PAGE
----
I am glad that the Bill is coming along, because it is high time we started thinking about this and what we expect we can do about it. It is also transnational—it goes right across all borders—so we cannot regulate in isolation. In this new interconnected and networked world, we cannot have a little isolated island in the middle of it all where we can control it—that is just not going to happen. Anyway, we live in very interesting times.

Lord Kirkhope of Harrogate Portrait Lord Kirkhope of Harrogate (Con)
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My Lords, as has been illustrated this morning, we stand on the cusp of a technological revolution. We find ourselves at the crossroads between innovation and responsibility. Artificial intelligence, a marvel of modern science, promises to reshape the world. Yet with great power comes great responsibility, and it is therefore imperative that we approach this with caution. Regulation in the realm of AI is not an adversary to innovation; rather, it is the very framework within which responsible and sustainable innovation must occur. Our goal should not be to stifle the creative spirit but to channel it, ensuring that it serves the common good while safeguarding our societal values and ethical standards.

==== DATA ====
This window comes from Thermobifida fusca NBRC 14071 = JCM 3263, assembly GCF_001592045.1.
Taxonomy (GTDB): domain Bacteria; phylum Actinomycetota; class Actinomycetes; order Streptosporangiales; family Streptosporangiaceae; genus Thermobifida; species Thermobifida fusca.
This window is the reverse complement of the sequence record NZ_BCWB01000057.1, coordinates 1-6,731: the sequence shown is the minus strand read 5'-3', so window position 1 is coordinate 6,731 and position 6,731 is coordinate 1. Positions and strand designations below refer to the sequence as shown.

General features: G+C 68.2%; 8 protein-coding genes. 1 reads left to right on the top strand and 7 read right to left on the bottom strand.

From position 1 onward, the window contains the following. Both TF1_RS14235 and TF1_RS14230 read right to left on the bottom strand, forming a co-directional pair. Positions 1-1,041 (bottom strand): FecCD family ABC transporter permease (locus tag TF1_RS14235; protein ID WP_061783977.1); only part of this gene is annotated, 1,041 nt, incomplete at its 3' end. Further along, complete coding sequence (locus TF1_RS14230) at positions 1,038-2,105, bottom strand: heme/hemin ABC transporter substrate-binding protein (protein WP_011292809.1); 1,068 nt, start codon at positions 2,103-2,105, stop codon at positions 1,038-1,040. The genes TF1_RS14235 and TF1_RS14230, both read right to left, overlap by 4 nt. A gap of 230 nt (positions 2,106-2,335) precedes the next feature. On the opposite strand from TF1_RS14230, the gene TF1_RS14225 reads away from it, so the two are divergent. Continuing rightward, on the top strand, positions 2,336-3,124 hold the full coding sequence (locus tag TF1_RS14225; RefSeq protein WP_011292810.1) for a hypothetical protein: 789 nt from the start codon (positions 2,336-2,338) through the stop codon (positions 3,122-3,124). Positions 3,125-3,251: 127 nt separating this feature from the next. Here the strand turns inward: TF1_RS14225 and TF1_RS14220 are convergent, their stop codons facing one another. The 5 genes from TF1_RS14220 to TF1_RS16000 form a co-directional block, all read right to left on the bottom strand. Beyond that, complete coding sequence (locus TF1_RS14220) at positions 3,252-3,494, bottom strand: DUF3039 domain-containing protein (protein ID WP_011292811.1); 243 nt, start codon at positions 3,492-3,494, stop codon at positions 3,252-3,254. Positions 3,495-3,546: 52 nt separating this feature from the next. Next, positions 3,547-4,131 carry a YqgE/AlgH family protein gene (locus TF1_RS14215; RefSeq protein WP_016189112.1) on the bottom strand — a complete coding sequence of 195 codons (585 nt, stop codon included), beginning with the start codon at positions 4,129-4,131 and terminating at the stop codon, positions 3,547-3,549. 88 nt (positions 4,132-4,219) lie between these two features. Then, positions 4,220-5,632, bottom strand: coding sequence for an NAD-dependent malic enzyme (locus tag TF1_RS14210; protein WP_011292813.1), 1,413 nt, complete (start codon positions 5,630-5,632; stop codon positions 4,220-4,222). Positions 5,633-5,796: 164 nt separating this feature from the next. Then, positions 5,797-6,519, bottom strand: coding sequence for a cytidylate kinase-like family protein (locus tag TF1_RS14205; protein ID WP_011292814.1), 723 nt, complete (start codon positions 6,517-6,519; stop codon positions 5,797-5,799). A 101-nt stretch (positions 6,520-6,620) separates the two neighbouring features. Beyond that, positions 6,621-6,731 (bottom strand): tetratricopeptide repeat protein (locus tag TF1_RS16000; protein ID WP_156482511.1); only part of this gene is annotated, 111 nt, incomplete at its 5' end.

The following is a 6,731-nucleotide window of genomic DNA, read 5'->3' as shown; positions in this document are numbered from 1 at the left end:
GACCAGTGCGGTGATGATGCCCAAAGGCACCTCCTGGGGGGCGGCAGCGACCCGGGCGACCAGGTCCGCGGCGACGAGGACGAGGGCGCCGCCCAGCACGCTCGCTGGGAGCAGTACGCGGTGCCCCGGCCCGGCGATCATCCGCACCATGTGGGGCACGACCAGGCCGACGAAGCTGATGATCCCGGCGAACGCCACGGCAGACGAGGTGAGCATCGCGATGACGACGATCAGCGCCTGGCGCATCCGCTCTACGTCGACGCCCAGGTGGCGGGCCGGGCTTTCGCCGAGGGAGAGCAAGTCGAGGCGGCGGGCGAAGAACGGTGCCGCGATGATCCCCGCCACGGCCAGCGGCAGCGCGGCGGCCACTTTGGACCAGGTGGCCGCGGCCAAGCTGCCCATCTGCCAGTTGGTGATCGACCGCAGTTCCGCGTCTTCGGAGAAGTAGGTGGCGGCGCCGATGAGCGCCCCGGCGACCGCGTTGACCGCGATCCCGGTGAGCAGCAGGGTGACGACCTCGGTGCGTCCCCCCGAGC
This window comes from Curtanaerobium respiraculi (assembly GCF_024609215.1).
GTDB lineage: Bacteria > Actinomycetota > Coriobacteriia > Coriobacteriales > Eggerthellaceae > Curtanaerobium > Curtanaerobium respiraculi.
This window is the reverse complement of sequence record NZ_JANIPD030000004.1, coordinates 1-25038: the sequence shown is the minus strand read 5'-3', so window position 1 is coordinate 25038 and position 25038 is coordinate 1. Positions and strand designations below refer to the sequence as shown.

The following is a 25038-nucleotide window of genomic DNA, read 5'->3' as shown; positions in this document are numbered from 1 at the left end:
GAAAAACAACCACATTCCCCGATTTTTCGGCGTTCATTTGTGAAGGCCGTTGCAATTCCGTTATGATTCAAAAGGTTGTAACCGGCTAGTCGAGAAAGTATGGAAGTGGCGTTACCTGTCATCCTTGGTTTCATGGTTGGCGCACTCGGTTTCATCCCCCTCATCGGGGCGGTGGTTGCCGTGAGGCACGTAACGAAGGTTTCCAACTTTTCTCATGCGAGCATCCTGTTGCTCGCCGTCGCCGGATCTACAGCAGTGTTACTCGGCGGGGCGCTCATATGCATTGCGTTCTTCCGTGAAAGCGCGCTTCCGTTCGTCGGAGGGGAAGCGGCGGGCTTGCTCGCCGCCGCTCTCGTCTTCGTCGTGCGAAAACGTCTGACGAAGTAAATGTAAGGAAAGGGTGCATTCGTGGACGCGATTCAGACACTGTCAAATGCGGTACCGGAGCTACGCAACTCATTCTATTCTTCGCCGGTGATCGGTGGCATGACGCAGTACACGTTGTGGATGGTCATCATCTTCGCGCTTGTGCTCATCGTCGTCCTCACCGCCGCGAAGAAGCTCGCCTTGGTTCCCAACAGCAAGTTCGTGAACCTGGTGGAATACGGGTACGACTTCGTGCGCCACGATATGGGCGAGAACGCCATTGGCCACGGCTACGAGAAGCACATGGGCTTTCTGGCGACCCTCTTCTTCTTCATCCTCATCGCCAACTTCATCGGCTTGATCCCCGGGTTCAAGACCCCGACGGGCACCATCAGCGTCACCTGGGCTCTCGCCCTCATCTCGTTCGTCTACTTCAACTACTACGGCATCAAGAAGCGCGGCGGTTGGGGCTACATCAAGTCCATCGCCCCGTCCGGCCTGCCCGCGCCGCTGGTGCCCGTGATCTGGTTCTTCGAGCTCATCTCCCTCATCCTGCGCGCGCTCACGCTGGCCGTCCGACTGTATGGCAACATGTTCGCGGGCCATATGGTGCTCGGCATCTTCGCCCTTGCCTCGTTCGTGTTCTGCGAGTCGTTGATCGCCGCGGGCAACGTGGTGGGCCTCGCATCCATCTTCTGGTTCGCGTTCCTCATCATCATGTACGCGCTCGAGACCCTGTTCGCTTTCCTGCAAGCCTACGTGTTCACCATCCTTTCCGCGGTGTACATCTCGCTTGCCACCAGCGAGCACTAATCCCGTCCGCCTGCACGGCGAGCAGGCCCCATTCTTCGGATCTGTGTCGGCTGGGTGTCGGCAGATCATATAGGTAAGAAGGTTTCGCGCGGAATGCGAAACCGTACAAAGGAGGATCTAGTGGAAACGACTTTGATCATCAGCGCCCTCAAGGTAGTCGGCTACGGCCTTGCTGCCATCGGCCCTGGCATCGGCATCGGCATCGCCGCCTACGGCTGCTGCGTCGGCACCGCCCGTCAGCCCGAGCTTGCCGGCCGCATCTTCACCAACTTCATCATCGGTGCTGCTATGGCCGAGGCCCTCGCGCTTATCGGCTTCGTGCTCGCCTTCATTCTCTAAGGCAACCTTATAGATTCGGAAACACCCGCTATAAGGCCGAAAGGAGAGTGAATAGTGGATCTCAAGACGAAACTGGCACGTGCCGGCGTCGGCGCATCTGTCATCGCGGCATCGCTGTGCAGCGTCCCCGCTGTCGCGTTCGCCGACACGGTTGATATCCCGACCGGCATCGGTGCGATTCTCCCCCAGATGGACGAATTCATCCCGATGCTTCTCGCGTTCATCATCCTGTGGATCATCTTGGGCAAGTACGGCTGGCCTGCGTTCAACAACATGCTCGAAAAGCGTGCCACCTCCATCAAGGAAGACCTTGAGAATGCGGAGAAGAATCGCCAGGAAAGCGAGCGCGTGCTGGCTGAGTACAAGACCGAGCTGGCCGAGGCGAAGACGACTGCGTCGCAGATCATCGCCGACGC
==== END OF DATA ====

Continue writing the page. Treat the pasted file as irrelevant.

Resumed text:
However, we must not do this in isolation. In the digital domain, where boundaries blur, international collaboration becomes not just beneficial but essential. The challenges and opportunities presented by AI do not recognise national borders, and our responses too must be global in perspective. The quest for balance in regulation must be undertaken with a keen eye on international agreements, ensuring that the UK remains in step with the global community, not at odds with it. In our pursuit of this regulatory framework suitable for the UK, we must consider others. The European Union’s AI Act, authored by German MEP Axel Voss, offers valuable insights and, by examining what works within the EU’s and other approaches, as well as identifying areas for improvement, we can learn from the experiences of our neighbours to forge a path that is distinctly British, yet globally resonant.